For instance, quite memorable in the cultural life of the country were the following exhibitions held in 2002 in the CCA: graphics by Azerbaijani woman-artist M. Agaeva organized together with the Embassy of Azerbaijan; personal exhibition of Moldovan photography artist Veleriy Volontir called “People of Moldavia” organized jointly with the Embassy of Moldova; the exhibition of Liudmila Grinberg “Reflections” assisted by the Embassy of Latvia in Uzbekistan; as well as the exhibition of a Kyrgyz artist Yuristambek Shygaev held in the CEH in March 2003.

The interaction between Russian and Uzbek art is common knowledge. For instance, in the late 19th and early 20th centuries and in 1920s-1930s Central Asia inspired Russian artists, which helped the evolvement of Orientalism in Russian art. Not only did Central Asia introduce new and unusual thematic aspects into the work of Russian artists, but it also influenced the development of form, thus enriching the creative language of the 20th century art.

Central Asian vanguard was a unique phenomenon reflecting the junction of mentality, culture and spirituality of East and West, and by right has taken a worthy place in the global artistic culture of the 20th century. Speaking about Russian-Uzbek cultural links at the end of the 20th century, one can mention the exhibition of Valentin Sidorov, Academician of the Russian Academy of Arts, held in the CEH of the AAU. The academic school of realism remains core in the artistic education system of Uzbekistan. In this respect, the works by Sidorov also excited certain interest.

The artistic culture of Central Asian countries, Iran, Egypt, Israel, China, Korea and Japan is a sample of great ancient cultures of Orient, which today are a universally recognized, all-mankind and global asset. Notwithstanding the complexity and specificity of historical development paradigms, particularly in the 20th century, today countries of the East come to the idea of commonality in their historical and cultural heritage, true spirituality and specific mentality of oriental culture, and the need to comprehend, study and preserve its priorities and values.

For a long time Japan, for example, remained a country of mystery to us. A photo exhibition called “Dialogue with Nature” by Japanese master of photography Daisaku Ikeda, President of International Buddhist Society “Soka Gakkai International”, that was held in December 2002 in the CCA, opened to us ways to preserve philosophic and world-outlook foundations of traditional Japanese culture in contemporary artistic process. The exhibition “On the Great Silk Road” (December 2002, CCA) presenting the work of a Japanese artist, President of the Tokyo National University of Fine Arts and Music, the international member of the AAU, Honorary Citizen of Tashkent, Professor Ikuo Hiroyama, introduced local audience to the famous international highway. Ikuo Hiroyama was awarded Gold medal of the AAU.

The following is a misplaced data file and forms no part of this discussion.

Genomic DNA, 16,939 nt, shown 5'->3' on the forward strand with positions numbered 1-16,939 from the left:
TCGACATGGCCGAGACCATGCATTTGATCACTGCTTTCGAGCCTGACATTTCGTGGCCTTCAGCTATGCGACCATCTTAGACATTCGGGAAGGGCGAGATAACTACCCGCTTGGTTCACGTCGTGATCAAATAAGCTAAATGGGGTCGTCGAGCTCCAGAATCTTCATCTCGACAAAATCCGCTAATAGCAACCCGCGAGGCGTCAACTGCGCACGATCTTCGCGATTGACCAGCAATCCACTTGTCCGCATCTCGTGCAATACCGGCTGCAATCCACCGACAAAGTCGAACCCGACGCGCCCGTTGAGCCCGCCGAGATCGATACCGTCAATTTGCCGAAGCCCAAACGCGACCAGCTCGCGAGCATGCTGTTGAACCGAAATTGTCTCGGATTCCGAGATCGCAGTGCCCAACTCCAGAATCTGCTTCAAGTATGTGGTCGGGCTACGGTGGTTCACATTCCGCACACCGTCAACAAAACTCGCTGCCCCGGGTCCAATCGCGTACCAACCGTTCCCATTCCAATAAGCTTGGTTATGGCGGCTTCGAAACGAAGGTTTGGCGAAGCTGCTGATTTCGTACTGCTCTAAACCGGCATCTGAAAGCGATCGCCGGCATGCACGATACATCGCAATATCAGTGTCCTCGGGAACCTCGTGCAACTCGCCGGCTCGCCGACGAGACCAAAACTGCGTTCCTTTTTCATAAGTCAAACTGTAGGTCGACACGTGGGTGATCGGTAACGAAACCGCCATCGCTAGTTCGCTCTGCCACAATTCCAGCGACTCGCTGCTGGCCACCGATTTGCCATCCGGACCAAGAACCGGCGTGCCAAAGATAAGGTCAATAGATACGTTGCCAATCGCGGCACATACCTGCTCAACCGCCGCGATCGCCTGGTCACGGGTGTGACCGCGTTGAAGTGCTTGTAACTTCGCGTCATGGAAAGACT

A special place in the exhibition activity of the AAU is given to the presentation of contemporary European art. In this respect, the mobility and ease of transportation of photo exhibitions determined their diversity, increased frequency and eventually the establishment of the Tashkent House of Photography (THP). Thus, of special liking to the audience in 2003 were: the exhibition of an Israeli master of photography M. Levit, titled “Jerusalem: Moments of Eternity” (CCA); and the exhibition of S. Vasselin “My Normandy” (THP) organized by the AAU and the Embassy of France.

Along with personal exhibitions, retrospective ones also occupy a significant place in the exhibition activity. They include the exhibition of lithographs by Henry Moore (2004) that facilitated the expansion of the range of creative search pursued by contemporary Uzbek artist. The exhibition was organized by the AAU and the British Council.

An example of holding collective exhibitions can be exhibitions of Korean and Uzbek artists organized by the AAU and the Embassy of the Republic of Korea. Once can declare with confidence that the Days of Korean Culture in Uzbekistan have also become a tradition. Owing to the fine arts exhibitions, concert performances and films our nations get to know one another better, which, certainly, facilitates the enrichment and further development of cultures.